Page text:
As for Tamiflu, the leading flu drug, a double-blind study that compared a blend of echinacea and elderberry found that by day five, the herbs were already slightly more effective; by day ten, 90.1% of the herb group had recovered versus 84.8% of the drug group. There were less complications and side effects in the herb group.
And, speaking of elderberry, this herb works really well. Elderberry helps you recover from a cold in only two to three days compared to seven to eight days on a placebo. A placebo-controlled study found that elderberry relieves fever, headache, congestion and cough in only two days. Elderberry is also better than placebo for nasal congestion. The researchers concluded that elderberry was fast, effective and as good as or better than antiviral drugs for the flu. In a double-blind study, airplane travellers who took elderberry suffered a significant 52% fewer days with a cold and a significant 58% milder symptoms.
New research has shown that elderberry inhibits infection at a very early stage by blocking proteins that allow the virus to attach to and enter cells. Stopping viruses from penetrating into your cells prevents them from replicating. But, one of the reasons that elderberry works so well is that it blocks the virus at many stages, making sure it can’t slip through. Elderberry is even better at inhibiting the virus from propagating at later stages if the virus has gotten into the cell. This new study also found that elderberry stimulates the release of cytokines, messengers that immune cells use to coordinate a more efficient response to viruses. The researchers found that it is elderberry’s anthocyanidins–powerful antioxidant flavonoids–that are doing the antiviral work.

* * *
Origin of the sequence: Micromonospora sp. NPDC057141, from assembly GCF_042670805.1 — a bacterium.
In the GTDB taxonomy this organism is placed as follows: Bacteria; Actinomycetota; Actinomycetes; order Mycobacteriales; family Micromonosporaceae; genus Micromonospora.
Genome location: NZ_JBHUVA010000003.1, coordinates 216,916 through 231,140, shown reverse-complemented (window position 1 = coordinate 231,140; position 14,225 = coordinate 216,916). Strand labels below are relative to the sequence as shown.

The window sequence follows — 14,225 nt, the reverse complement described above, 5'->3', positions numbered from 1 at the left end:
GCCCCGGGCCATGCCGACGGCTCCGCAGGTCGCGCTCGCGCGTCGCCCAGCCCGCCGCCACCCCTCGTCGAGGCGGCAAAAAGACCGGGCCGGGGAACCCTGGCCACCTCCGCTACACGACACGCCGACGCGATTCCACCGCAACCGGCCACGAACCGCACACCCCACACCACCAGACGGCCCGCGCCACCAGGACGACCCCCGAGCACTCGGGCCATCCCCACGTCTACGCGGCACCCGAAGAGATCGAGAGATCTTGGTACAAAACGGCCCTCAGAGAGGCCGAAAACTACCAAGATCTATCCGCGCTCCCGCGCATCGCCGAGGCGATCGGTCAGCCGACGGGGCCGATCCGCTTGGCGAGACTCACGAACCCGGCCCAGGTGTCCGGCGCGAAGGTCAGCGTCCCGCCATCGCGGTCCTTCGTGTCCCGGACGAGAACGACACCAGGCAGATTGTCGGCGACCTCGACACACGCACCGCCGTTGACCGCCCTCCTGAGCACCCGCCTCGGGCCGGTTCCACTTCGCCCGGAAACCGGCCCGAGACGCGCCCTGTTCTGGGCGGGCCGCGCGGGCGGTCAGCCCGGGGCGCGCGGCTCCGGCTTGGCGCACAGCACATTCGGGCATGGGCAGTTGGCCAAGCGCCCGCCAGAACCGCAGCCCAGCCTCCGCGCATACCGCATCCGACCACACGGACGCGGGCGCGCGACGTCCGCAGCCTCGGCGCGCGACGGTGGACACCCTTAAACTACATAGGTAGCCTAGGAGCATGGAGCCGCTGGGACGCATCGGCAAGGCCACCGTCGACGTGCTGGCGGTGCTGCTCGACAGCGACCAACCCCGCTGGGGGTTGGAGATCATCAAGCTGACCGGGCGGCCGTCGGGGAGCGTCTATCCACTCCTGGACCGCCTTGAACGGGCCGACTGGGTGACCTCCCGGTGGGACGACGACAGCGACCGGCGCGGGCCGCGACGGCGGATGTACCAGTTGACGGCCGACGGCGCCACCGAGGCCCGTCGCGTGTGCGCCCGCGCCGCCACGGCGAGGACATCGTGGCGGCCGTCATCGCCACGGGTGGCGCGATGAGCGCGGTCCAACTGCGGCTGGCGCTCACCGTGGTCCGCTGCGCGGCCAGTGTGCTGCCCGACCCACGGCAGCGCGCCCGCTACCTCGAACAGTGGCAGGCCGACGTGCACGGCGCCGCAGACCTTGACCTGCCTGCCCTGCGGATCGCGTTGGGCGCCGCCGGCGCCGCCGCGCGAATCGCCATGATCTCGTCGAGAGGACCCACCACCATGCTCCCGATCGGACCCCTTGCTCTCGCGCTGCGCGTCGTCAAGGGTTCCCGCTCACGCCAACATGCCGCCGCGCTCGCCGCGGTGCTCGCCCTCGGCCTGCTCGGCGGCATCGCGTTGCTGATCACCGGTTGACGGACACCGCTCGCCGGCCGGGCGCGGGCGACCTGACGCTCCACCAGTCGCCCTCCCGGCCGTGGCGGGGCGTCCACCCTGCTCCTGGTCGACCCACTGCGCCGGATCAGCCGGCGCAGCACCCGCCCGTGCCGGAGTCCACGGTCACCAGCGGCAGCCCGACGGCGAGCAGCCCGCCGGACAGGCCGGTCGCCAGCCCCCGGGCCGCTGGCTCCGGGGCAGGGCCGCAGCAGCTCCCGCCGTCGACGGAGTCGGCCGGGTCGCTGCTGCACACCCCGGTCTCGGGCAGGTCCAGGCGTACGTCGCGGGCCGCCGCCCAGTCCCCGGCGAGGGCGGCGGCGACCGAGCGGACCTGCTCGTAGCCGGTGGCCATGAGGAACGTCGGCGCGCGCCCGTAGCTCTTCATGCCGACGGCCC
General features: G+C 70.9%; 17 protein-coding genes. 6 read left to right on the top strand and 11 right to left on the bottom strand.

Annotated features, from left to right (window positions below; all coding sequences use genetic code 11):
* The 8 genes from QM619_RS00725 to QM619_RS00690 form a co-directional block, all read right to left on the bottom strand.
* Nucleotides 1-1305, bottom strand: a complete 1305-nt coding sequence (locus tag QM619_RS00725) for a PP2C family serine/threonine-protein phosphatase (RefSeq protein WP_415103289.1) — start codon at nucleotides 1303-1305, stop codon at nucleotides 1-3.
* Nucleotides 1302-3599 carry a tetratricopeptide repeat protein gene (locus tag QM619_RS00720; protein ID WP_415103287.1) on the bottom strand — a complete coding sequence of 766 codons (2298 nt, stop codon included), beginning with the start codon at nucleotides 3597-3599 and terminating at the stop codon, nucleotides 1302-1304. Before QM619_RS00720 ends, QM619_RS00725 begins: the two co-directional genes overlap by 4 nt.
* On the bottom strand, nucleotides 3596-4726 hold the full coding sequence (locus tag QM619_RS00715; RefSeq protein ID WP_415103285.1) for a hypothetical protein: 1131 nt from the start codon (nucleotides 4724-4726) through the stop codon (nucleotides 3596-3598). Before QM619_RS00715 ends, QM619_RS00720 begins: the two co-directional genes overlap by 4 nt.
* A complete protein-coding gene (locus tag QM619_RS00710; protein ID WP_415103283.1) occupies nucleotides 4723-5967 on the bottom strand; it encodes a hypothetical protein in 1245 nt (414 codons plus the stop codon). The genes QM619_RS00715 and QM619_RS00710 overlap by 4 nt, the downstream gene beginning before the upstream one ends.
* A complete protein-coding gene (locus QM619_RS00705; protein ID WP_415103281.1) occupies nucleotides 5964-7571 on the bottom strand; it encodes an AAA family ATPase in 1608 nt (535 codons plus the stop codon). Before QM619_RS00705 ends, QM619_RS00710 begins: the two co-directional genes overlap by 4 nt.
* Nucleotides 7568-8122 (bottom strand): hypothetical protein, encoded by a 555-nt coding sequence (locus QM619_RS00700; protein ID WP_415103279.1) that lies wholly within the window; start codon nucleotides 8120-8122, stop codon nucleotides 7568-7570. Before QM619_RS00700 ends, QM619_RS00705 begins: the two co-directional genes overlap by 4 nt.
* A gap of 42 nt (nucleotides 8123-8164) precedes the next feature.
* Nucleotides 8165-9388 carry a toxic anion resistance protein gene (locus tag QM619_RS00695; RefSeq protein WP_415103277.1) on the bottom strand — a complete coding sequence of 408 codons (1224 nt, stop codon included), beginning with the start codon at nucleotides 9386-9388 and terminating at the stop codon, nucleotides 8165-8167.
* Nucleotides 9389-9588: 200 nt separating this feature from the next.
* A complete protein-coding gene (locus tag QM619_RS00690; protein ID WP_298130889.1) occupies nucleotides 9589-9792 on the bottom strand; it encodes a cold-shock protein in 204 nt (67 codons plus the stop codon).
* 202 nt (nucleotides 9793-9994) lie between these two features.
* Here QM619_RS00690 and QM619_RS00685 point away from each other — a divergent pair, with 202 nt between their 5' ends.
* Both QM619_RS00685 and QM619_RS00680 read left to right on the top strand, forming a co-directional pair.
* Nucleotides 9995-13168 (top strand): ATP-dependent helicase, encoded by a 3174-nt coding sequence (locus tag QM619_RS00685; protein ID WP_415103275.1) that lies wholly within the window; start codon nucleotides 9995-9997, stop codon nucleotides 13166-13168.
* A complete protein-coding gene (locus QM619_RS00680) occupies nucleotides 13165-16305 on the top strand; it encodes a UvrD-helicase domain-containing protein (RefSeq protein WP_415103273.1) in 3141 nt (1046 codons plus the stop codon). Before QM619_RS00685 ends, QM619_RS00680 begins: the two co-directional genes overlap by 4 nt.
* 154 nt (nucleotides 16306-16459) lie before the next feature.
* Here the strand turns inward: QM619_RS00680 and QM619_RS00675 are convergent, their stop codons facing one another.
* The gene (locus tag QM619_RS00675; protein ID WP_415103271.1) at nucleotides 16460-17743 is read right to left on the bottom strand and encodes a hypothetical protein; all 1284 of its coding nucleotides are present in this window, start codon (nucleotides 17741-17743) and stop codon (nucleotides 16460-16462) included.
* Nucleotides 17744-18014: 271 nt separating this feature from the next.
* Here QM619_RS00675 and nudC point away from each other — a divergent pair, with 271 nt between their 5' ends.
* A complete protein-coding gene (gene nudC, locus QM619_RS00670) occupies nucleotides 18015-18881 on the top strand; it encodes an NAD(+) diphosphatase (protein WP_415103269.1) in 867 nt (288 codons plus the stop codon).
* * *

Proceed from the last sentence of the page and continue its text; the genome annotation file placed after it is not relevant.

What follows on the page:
As for how well elderberry works, a new meta-analysis of four controlled studies–three that looked at the flu and one that looked at colds–found that elderberry significantly reduces the severity and duration of symptoms. It works for both flu and cold but may be even more effective for flu.
Rounding out the top five is the less well-known herb andrographis. Fast acting and effective, placebo-controlled research shows that andrographis significantly improves runny nose and sore throat in only two days. Cough, headache, ear ache and fatigue are significantly improved in four. Severalstudiesshow that andrographis fights colds and sinusitis better than placebo.
Andrographis not only treats, but also prevents colds. When 107 children took andrographis or a placebo for three winter months, the ones on the herb had a 2.1 lower risk of catching a cold.
In the most recent double-blind study of people with colds, andrographis reduced the cold intensity score by 11.2 points versus 6.3 points in the placebo group. Significantly more people in the andrographis group were significantly or completely better after five days. After ten days, 90.4% of the andrographis group, but only 21.2% of the placebo group was clinically cured.
The combination of andrographis and eleuthero outperforms a placebo in the treatment of colds, sinusitis, laryngitis and bronchitis.
Two Bonus Tips: Probiotics & Garlic
Probiotics also help fight colds. Students under the stress of exams suffer fewer colds and flus when taking probiotics than students taking a placebo. Probiotics also help you recover from respiratory infections significantly faster. A review of 14 controlled studies found that when you take probiotics for at least a week, you’re less likely to catch upper respiratory infections, including the common cold.
Garlic can also kill a cold! Double-blind research shows that taking 2.5 grams a day of aged garlic extract significantly reduces the severity of colds and flus and significantly reduces the number of days of school or work missed. Over the six month study, the garlic group had a full 58% fewer colds and 61% fewer days with colds. They also had 21% fewer symptoms with the colds they did catch. And when 146 people were given either a placebo or garlic supplements containing 180mg of allicin for twelve weeks, the placebo group caught a total of 65 colds while the garlic group caught only 24: that’s a significant benefit. The placebo group suffered 366 days of illness compared to only 111 in the garlic group. Though the researchers say the number of days taken to recover was similar for both groups, it was a full day faster in the garlic group. These studies show that garlic can both prevent and treat colds.
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1. Hoheisel O, Sandberg M, Bertram S, et al. Echinagard treatment shortens the course of the common cold: A double-blind, placebo-controlled clinical trial. Eur J Clin Res 1997;9:261-8.